Small Sepe runs across the road, only to find chicken bones and wasted tissues crushed together in a pink greasy plastic.
He’s happy, though, humming aloud, Mokai’s Oh Lau Mickey while rescuing the plastic for his half-ripe mangoes.
His sister Geua peeps in anticipation of the contents of the pink plastic, but even from a few meters away she can already tell.
The day is almost gone, a dark-crusted island of billowing clouds delaying the last of the setting rays. Geua and Sepe pack their loads and hike towards the crooked hill leading to Boera village,.
Day in, day out, morning till noon, Geua and Sepe - like most of the average villagers - practice this lifestyle just minutes away from the money tank. It’s a ten minute walk to the LNG plant site at Portion 152 Boera. It used to be a hunting place, especially at this time of the year. Not now
But a practice still innate in the lives of the impacted villages of Porebada, Boera, Papa, Rea and Lealea in the Hiri-western peripheries of Port Moresby is looking for water. Fetching water is like breathing. A phenomenon that, if it were stopped, would slow down all related line of duties required for basic survival.
Many people thought that the development of LNG Portion 152 operations would bring great prosperity and better living standards. However reality is constructed otherwise as described in the corporate plans.
Though mining brings positive impacts to the economy of a country, this scenario does not paint every picture. The government does not have the right policies in place to address and deal with land ownership, waste management and disposal and other related social aspects of industry.
The Motu Koitabu people, who live in the vicinity of the US-based ExxonMobil’s proposed LNG plant at Portion 152 in Port Moresby are feeling the pressure of such a huge development as you are reading this.
The impacted villages have always had their internal problems such as clan owners’ rights and etc. Porebada, the most densely populated among the four, is by far the singlemost village which has not seen any form of infrastructure development such as aid posts and recreational centres for youths, though they were promised.
The Araua clans of Lealea also have their grievances with the Department of Petroleum and Energy and ExxonMobil to settle landowner issues first before further proceeding with the gas development.
Boera on the other hand, seems to be riding smooth for the moment. Recent reports have indicated that Boera Holdings Limited is currently commissioned to construct a satellite township development on the 155-plus hectares of land comprising a total of 791 allotments.
However, the people in the four impacted villages are unified under what is now called the LABA Alliance Group.
LABA Alliance Group Limited is the company contracted to provide all camp services to the Pioneer contractor and sub contractor camps at the LNG plant site at Portion 152. Laba Holdings became an official business partner of the Alliance Management Group on 19 October 2010 – formalising the company. It represents the four villages in the Central Province project area; Boera, Papa, Rea and Porebada, with a combined population of 20,000 plus people.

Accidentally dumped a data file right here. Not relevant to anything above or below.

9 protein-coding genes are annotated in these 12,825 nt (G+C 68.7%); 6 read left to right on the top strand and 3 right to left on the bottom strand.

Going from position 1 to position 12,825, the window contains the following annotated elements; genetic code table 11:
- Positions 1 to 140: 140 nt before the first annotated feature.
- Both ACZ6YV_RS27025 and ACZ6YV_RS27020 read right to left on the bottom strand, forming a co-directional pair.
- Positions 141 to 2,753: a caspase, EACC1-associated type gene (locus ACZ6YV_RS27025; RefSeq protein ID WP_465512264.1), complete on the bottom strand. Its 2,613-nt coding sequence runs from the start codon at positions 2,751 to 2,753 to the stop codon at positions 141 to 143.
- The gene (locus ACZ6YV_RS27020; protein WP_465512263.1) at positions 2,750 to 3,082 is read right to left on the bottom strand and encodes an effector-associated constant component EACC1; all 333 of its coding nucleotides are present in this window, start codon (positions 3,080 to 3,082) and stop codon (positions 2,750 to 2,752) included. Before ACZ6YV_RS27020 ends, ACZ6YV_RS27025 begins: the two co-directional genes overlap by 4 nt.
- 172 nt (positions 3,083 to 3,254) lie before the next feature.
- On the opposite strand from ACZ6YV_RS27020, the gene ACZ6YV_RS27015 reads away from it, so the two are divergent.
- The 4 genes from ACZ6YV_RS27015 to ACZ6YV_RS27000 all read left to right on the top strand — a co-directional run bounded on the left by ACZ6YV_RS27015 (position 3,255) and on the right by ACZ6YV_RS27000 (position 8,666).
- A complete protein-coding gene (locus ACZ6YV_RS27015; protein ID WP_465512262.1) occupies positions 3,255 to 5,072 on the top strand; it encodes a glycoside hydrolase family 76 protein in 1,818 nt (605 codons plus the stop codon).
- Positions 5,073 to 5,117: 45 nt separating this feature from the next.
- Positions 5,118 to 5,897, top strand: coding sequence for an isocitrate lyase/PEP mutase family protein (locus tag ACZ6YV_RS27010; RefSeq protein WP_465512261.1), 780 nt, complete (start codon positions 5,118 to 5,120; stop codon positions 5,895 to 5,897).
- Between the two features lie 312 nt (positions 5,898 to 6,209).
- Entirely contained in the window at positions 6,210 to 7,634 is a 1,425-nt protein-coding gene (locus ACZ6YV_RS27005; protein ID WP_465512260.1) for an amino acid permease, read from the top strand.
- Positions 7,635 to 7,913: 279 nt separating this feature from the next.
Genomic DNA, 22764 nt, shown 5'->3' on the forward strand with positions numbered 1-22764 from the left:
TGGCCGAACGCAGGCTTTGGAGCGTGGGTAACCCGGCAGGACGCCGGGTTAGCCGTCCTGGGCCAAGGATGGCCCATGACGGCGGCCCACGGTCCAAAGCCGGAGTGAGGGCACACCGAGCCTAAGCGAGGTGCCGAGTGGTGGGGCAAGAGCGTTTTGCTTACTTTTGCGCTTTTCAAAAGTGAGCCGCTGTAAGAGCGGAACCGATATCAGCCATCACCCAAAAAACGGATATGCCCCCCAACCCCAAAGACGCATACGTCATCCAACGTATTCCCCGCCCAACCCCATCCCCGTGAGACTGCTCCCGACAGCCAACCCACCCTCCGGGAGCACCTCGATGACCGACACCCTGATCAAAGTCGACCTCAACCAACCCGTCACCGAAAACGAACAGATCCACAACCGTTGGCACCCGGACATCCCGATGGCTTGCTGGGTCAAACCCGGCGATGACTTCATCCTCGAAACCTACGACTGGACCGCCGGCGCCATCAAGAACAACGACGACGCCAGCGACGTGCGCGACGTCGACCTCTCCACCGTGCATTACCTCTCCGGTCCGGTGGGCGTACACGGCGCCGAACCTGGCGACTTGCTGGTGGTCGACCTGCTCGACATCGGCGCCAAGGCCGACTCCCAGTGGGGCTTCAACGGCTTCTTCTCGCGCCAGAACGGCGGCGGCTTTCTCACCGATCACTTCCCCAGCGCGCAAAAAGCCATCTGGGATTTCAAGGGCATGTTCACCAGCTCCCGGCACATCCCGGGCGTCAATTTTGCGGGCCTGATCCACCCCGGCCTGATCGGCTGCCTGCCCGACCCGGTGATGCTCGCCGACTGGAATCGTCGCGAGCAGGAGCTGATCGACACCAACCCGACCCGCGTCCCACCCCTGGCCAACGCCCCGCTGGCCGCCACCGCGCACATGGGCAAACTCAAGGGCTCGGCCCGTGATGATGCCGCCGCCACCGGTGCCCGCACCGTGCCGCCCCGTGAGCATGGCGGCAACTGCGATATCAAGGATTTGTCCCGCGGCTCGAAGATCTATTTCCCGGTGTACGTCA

Take for instance of the expenditure wages as a principle impact In the immediate local project impact area in Portion 152 and elsewhere in Papua New Guinea, benefits would be expected to flow through the economy from expenditure of wages of PNG LNG Project staff on purchases of food, consumables, vehicles and other assets.
It is estimated that during the construction phase, post-tax wages paid to national and expatriate contractor staff will be a combined K2.3 billion per annum. Assuming that national employees spent 50% of their disposable income and expatriates 10%, the indirect impact during the construction phase could be expected to be about K250 million per annum.
During the operations phase, with lower employee numbers and a greater proportion of national staff, the post-tax earnings of expatriate and national employees has been estimated to be K11 million and K86 million respectively. This represents a significant input into the local economy.
However, the causes of rural poverty are complex and multidimensional and still at large from the impacted areas of Portion 152. They involve, among other things, culture, climate, gender, markets, and public policy.
Likewise, the rural poor are quite diverse both in the problems they face and the possible solutions to these problems. This examines how rural poverty develops amid current developments and what accounts for its persistence.
Broad economic stability, competitive markets, and public investment in physical and social infrastructure must be widely recognized as important requirements for achieving sustained economic growth and a reduction in rural poverty.
In addition, because the rural poor's links to the economy vary considerably, public policy should focus on issues such as their access to land and credit, education and health care, support services, and entitlements to food through well-designed public works programs and other transfer mechanisms.
If theses directions are not entailed in this decade, then surely many people will still ask, where is Development?